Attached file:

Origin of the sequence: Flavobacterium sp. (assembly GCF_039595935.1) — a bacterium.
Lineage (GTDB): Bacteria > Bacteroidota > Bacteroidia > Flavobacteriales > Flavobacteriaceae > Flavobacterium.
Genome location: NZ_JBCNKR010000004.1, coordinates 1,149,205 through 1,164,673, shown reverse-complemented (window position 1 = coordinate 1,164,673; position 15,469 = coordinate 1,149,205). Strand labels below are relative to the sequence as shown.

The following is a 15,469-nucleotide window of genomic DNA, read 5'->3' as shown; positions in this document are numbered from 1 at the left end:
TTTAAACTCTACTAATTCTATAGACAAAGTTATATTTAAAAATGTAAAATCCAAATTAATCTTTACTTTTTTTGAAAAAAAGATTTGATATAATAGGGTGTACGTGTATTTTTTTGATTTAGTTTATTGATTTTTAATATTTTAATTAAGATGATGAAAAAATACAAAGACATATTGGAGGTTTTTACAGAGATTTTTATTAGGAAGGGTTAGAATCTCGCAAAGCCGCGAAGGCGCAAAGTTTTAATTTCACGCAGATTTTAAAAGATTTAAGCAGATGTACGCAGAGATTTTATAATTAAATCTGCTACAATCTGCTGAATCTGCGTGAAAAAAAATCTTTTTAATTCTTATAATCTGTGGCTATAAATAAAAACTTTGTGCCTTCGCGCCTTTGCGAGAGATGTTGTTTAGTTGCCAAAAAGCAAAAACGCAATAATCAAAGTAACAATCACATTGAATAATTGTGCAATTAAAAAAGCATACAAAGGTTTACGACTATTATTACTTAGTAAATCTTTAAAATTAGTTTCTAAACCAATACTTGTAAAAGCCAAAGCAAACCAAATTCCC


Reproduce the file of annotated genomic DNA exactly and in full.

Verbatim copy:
Origin of the sequence: Flavobacterium sp. (assembly GCF_039595935.1) — a bacterium.
Lineage (GTDB): Bacteria > Bacteroidota > Bacteroidia > Flavobacteriales > Flavobacteriaceae > Flavobacterium.
Genome location: NZ_JBCNKR010000004.1, coordinates 1,149,205 through 1,164,673, shown reverse-complemented (window position 1 = coordinate 1,164,673; position 15,469 = coordinate 1,149,205). Strand labels below are relative to the sequence as shown.

The following is a 15,469-nucleotide window of genomic DNA, read 5'->3' as shown; positions in this document are numbered from 1 at the left end:
TTTAAACTCTACTAATTCTATAGACAAAGTTATATTTAAAAATGTAAAATCCAAATTAATCTTTACTTTTTTTGAAAAAAAGATTTGATATAATAGGGTGTACGTGTATTTTTTTGATTTAGTTTATTGATTTTTAATATTTTAATTAAGATGATGAAAAAATACAAAGACATATTGGAGGTTTTTACAGAGATTTTTATTAGGAAGGGTTAGAATCTCGCAAAGCCGCGAAGGCGCAAAGTTTTAATTTCACGCAGATTTTAAAAGATTTAAGCAGATGTACGCAGAGATTTTATAATTAAATCTGCTACAATCTGCTGAATCTGCGTGAAAAAAAATCTTTTTAATTCTTATAATCTGTGGCTATAAATAAAAACTTTGTGCCTTCGCGCCTTTGCGAGAGATGTTGTTTAGTTGCCAAAAAGCAAAAACGCAATAATCAAAGTAACAATCACATTGAATAATTGTGCAATTAAAAAAGCATACAAAGGTTTACGACTATTATTACTTAGTAAATCTTTAAAATTAGTTTCTAAACCAATACTTGTAAAAGCCAAAGCAAACCAAATTCCC